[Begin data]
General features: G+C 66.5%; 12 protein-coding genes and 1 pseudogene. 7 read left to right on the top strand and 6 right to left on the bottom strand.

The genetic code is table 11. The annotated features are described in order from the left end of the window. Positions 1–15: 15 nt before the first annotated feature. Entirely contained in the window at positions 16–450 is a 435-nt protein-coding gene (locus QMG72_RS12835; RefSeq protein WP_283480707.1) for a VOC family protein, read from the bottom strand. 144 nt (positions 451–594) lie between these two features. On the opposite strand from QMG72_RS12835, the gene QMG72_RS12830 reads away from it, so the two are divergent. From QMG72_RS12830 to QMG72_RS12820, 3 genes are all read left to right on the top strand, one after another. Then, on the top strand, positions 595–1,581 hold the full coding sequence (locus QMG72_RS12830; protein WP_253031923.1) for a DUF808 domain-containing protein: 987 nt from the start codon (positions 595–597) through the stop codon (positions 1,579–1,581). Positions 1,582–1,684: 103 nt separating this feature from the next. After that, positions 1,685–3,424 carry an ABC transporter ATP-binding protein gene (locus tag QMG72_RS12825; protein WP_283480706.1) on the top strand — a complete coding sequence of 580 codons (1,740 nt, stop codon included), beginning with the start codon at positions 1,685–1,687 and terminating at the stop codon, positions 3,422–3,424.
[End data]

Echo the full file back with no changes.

General features: G+C 66.5%; 12 protein-coding genes and 1 pseudogene. 7 read left to right on the top strand and 6 right to left on the bottom strand.

The genetic code is table 11. The annotated features are described in order from the left end of the window. Positions 1–15: 15 nt before the first annotated feature. Entirely contained in the window at positions 16–450 is a 435-nt protein-coding gene (locus QMG72_RS12835; RefSeq protein WP_283480707.1) for a VOC family protein, read from the bottom strand. 144 nt (positions 451–594) lie between these two features. On the opposite strand from QMG72_RS12835, the gene QMG72_RS12830 reads away from it, so the two are divergent. From QMG72_RS12830 to QMG72_RS12820, 3 genes are all read left to right on the top strand, one after another. Then, on the top strand, positions 595–1,581 hold the full coding sequence (locus QMG72_RS12830; protein WP_253031923.1) for a DUF808 domain-containing protein: 987 nt from the start codon (positions 595–597) through the stop codon (positions 1,579–1,581). Positions 1,582–1,684: 103 nt separating this feature from the next. After that, positions 1,685–3,424 carry an ABC transporter ATP-binding protein gene (locus tag QMG72_RS12825; protein WP_283480706.1) on the top strand — a complete coding sequence of 580 codons (1,740 nt, stop codon included), beginning with the start codon at positions 1,685–1,687 and terminating at the stop codon, positions 3,422–3,424.